Overhead, the massive, wide-chord blades begin rotating. Behind me the whine of the turbine builds as Walt Plentis goes through the start sequence and the 1800 horses of the Lycoming T53 collectively ask if we know what we're doing, if we really want to wake them up to power a two-place aircraft. Walt assures them that we are serious and introduces fuel. The igniters light it off and rpm and temperature needles move upward. The entire aircraft shakes and rocks on its skids. Those are big mother blades overhead; it takes some kind of power to get them whirling. As they spin up, seeming to grab hold and shake the helo to its foundation, I feel the torque in every fiber. It's warbird time.
All photos © Frederic Lert
The idea was a quiet lunch with Walt Pentis, restorer of helicopters, former corporate pilot and ex-Army aviator and mechanic. I'd been in the Pilot's Lounge at the virtual airport, chatting on the phone with Walt about his involvement with an AH-1S Cobra, when he suggested lunch at a place near the Oakland-Pontiac (Michigan) Airport. I wanted to find out more. I have been convinced that the Cobra was one of the coolest and toughest-looking helicopters in the sky, ever since I put together a model of one as a kid. No matter what my friends who served in Vietnam called it -- Cobra, HueyCobra or Snake -- as far as I was concerned, it set the standard for the whole attack-helicopter concept. It was capable of enough destruction to provide very-close air support to protect the guys on the ground and looked more than mean enough for any self-respecting combat pilot.
Over lunch I found out that the Cobra I'd seen flying around is the tip of the iceberg, the first to be restored in the project he's become heavily involved with: adding a helicopter division, so to speak, to what had been an all-fixed-wing warbird restoration and sales outfit, Provenance Fighter Sales. Provenance's principal, Tony Raftis, has been in the warbird business for several years. With more and more of the Vietnam-era and later turbine helicopters finding their way into civilian hands, Tony and Walt got together and Walt's end of the business is now restoring and refurbishing Bell AH-1S Cobras and OH-6s. Provenance has started with a few that were released from various armed forces and that are in widely varying condition. The plan is to restore and refurbish them in the next few years for the civilian market. They are becoming increasingly popular on the warbird circuit and are starting to be used for airborne forest-fire fighting, primarily for the observers who help lead the fire bombers in and -- potentially -- to carry and drop fire retardant as well.
Over lunch I got more details and history about the Cobra. In Vietnam, the Army was using Bell UH-1 Huey helos for its concept of the air cavalry, to move ground forces rapidly to where they were needed. Unfortunately, the unarmed Hueys were getting shot up with some regularity and, harking back to fighters escorting bombers, the Army went looking for a pure gunship to escort the Hueys. Bell had experimented with the idea and was able to develop what became the Cobra in short order. Using the engine and transmission from the Huey (the transmission limited max power to 1400 hp), a tandem-cockpit helicopter was created for the purpose of carrying as much firepower as possible. It did so in the form of a minigun and cannon in a turret under the nose and missiles and rockets on stub wings. The original version, the AH-1G, entered service in 1967. It proved very successful in its escort and ground-support role, so much so that it was the subject of numerous modifications as production continued for decades.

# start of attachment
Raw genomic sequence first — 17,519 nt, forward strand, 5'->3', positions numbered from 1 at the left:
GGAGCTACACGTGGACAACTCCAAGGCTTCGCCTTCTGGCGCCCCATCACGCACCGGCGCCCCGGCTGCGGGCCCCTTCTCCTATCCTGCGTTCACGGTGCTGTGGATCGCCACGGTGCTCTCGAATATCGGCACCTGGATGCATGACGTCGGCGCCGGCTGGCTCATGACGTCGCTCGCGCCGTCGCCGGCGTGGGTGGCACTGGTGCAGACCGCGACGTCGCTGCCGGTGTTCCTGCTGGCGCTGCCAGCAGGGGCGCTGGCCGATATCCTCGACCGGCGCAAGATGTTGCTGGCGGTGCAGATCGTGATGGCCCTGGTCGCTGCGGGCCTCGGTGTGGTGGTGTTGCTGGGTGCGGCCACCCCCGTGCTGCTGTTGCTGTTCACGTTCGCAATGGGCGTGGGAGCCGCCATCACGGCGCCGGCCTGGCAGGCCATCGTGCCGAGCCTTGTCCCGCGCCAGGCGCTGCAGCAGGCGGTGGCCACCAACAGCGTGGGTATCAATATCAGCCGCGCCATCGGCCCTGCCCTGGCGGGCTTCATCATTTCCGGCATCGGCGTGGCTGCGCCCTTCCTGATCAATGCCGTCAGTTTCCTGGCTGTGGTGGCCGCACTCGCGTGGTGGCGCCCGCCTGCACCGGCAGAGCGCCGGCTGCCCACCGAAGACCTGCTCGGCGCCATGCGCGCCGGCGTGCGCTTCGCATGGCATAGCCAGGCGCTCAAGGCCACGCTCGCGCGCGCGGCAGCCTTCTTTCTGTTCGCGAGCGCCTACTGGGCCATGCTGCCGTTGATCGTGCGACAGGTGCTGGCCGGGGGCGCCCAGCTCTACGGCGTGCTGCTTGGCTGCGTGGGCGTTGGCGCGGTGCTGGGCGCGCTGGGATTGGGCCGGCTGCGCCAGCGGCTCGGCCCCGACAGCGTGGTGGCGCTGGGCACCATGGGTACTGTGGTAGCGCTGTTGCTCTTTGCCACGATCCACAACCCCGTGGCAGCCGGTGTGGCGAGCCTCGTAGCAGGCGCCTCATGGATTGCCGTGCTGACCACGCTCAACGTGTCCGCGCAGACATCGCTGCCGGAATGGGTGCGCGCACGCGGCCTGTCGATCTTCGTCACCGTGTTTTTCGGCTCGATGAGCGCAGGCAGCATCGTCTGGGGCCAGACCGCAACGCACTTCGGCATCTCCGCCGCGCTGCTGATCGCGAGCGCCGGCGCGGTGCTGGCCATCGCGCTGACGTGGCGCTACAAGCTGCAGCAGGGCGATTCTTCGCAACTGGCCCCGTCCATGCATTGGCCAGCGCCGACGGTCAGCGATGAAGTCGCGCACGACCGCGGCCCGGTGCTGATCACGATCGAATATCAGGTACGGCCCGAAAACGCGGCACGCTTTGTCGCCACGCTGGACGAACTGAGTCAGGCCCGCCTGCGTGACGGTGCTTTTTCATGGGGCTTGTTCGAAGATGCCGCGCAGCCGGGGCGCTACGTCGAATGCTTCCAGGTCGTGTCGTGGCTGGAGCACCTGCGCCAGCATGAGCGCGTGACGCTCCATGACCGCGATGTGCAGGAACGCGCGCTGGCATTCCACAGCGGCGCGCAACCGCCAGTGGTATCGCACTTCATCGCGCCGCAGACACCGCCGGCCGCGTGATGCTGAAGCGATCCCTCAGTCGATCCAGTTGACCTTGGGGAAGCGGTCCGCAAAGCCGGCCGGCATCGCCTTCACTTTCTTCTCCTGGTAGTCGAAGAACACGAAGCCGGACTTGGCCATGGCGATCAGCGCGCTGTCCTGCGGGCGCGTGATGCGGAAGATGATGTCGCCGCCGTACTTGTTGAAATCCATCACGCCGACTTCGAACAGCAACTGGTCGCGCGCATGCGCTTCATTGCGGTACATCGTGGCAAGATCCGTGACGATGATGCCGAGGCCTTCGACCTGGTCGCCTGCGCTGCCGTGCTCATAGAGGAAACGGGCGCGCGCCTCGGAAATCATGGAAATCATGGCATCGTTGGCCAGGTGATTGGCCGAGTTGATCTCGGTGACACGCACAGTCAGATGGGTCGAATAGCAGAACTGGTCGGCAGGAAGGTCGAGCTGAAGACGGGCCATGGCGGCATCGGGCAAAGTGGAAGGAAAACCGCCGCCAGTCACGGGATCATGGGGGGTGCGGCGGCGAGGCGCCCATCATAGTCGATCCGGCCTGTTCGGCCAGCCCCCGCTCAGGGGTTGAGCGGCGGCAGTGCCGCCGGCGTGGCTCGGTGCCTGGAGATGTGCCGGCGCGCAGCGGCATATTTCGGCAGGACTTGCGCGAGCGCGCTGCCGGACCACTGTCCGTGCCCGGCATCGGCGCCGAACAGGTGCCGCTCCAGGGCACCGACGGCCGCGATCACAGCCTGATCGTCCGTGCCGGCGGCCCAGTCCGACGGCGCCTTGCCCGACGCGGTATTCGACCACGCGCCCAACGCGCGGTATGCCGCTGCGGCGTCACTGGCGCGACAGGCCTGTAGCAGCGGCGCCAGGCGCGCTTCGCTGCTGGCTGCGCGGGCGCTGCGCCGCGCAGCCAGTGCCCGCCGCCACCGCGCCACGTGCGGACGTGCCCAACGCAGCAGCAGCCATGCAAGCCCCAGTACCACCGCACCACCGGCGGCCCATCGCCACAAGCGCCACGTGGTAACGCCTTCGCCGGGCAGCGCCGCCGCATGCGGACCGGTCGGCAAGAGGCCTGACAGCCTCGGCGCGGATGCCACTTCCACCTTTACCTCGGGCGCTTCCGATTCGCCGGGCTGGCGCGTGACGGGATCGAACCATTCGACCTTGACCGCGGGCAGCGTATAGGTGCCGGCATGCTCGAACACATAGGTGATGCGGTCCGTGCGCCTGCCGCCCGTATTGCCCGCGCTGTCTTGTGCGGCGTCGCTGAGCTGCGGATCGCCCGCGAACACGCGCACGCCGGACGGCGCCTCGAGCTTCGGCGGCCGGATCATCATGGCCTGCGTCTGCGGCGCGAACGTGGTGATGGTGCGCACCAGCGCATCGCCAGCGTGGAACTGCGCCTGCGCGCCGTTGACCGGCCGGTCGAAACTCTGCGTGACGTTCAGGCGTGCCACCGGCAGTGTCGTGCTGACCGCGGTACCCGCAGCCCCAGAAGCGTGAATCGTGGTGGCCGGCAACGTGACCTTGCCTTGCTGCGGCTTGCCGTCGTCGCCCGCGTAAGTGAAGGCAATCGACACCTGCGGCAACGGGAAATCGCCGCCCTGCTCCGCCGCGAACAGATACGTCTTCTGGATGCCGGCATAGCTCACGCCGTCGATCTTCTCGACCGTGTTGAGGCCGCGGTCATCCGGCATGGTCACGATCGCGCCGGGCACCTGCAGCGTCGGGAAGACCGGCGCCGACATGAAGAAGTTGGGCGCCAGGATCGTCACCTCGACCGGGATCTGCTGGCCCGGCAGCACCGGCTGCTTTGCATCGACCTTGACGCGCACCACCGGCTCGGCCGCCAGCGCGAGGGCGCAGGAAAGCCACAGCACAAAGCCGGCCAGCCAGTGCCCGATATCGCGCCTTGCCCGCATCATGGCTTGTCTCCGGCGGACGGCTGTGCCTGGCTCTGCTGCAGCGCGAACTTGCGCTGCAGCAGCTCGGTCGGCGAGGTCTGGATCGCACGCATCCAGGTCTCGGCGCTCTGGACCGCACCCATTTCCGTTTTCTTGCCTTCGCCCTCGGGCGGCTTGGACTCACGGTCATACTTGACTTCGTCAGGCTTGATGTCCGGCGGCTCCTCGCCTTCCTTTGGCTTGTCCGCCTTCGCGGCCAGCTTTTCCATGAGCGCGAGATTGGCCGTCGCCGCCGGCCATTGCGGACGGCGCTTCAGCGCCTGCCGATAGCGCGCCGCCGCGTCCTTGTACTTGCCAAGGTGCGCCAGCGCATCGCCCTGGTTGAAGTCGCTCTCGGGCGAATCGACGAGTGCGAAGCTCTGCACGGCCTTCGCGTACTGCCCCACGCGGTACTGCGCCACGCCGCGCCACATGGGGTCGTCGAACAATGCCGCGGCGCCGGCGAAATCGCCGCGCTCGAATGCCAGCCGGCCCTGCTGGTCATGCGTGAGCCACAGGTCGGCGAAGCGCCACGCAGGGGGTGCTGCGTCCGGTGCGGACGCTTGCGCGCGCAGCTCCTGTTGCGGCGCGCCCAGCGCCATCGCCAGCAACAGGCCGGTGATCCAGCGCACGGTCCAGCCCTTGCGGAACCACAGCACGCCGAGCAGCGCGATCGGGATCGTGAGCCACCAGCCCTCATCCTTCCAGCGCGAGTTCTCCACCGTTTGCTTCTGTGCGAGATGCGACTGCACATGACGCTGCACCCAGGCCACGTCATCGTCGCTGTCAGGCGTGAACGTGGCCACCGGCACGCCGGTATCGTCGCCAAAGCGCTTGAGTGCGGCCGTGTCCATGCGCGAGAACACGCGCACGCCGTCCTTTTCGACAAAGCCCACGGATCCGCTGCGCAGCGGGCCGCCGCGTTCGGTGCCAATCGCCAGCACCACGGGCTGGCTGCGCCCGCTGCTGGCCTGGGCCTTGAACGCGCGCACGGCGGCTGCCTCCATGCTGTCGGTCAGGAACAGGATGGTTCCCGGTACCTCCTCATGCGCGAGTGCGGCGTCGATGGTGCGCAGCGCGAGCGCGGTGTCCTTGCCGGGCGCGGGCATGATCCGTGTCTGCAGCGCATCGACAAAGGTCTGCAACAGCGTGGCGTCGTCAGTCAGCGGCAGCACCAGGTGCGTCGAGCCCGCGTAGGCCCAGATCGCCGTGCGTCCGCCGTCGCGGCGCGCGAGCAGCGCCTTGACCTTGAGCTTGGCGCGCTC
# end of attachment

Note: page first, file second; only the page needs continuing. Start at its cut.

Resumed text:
I learned that the Cobra that I had seen flying is painted in Israeli Army colors, because the person making the design decision thought it just happened to be the sharpest paint scheme he'd seen on a Cobra. While the Israelis use Cobras to this day (after great success taking out Soviet-built main battle tanks in combat in the 1980s), this particular one had only been owned by the U.S. Army before it was released to civilian life. Before Provenance came to own it, it spent some time in Hollywood, playing roles in the movies Home Fries, Courage Under Fire, Con Air and G.I. Jane, as well as a number of commercials.
What I didn't expect as I tucked away the last bite of the enchilada was Walt casually asking, "Want to fly it?"
I follow as Walt does the walk-around inspection, then I climb up the steps on the side. I slide in under the open canopy and into the front seat. Man oh man, is this thing shaking as the rotor comes up to speed. This Cobra was built as a trainer, so the front seat is for the instructor. (Normally it was the gunner's seat; the pilot flies it from the aft seat.) The stick -- oops, in a helo it's called the cyclic -- controlling pitch and roll is not in front of you; it's to your right, where it falls almost perfectly to hand. Full travel is less than a half-inch in any direction. It has been made clear to me that this cyclic only is hydraulically boosted, so the instructor can overpower the student in the back seat. Therefore, if Walt says, "Let go," he isn't going to be kidding.
The visibility is superb in all directions. On the panel ahead, the engine instruments have come alive and indicate that all is healthy. Walt runs through the pre-takeoff checklist, explaining what he's doing as he goes. He started his Army career twisting wrenches on Cobras in the 82nd Airborne; later, after transferring to the National Guard, he went through flight training and flew Apache helicopters and, in an interesting twist of fate, Cobras. He is a helicopter CFI and happens to hold just about every rating a mortal can, including CFI for airplanes and gliders as well as being an A&P mechanic. He's been around Cobras long enough to know what they will and won't do.
In combat, the Cobra had a gross weight of 10,000 pounds with fuel, two-person crew, the massive storage area below the crew full of ammunition for the cannon and minigun in the nose turret and the missiles and rockets out to the side. (An eyepiece arrangement on the pilot's helmet made the turret point where he was looking.) Demilitarized, empty weight is down to 6800 pounds. With 262 gallons of usable fuel (figure on burning 90-100 gph) and two people aboard, we're more than 1000 pounds under gross, so it's no wonder this machine seems ready to leap of the ground as the power comes up.